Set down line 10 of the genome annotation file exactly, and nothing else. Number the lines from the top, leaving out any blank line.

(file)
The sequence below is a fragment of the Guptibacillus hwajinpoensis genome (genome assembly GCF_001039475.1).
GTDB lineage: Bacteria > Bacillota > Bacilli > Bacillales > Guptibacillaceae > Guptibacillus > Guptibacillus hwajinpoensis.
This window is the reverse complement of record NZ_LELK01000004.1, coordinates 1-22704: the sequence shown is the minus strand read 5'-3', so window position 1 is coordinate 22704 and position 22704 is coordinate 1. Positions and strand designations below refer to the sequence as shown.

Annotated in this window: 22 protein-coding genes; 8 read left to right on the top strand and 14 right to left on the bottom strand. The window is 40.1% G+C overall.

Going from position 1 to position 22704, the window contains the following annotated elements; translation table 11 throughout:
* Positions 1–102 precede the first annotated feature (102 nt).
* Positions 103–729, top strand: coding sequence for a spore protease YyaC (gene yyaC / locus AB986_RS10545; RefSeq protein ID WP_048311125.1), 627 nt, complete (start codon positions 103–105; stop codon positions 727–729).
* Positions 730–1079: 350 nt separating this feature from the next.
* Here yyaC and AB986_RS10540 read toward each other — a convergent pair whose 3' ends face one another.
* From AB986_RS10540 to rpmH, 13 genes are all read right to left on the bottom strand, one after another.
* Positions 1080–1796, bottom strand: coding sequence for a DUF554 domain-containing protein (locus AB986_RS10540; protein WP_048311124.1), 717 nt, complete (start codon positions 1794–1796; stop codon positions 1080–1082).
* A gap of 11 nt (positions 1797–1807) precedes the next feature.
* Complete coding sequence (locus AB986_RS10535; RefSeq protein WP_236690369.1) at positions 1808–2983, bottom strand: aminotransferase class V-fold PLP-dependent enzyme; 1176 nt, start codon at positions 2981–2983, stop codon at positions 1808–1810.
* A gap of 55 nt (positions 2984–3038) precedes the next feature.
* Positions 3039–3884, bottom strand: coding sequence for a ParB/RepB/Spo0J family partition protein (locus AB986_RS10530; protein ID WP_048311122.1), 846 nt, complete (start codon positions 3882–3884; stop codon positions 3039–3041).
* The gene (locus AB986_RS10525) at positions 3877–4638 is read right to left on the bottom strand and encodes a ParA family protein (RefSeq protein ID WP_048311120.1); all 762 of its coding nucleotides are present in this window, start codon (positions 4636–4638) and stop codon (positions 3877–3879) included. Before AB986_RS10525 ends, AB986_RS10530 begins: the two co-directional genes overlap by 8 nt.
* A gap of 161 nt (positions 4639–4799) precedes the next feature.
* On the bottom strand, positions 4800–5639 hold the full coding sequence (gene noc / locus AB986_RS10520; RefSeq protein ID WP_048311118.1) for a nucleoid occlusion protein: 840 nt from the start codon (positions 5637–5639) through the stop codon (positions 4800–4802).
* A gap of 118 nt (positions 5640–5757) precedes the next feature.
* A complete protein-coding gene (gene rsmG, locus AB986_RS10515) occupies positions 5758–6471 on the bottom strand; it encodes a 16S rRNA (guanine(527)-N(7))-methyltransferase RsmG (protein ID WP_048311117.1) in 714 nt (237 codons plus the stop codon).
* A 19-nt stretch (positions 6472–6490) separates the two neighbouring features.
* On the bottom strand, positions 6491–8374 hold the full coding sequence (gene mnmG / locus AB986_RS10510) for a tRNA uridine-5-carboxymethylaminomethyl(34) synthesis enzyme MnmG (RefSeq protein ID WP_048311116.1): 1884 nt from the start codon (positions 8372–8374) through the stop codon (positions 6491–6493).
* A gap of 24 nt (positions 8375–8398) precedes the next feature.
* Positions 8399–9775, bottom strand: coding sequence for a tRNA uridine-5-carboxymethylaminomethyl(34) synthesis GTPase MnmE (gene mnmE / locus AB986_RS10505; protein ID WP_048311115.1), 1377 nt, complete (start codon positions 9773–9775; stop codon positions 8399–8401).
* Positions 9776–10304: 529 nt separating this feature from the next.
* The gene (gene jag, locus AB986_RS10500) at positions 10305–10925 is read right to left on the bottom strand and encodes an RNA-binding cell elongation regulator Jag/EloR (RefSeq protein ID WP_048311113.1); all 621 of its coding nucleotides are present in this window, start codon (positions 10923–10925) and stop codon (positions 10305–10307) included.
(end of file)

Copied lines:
* From AB986_RS10540 to rpmH, 13 genes are all read right to left on the bottom strand, one after another.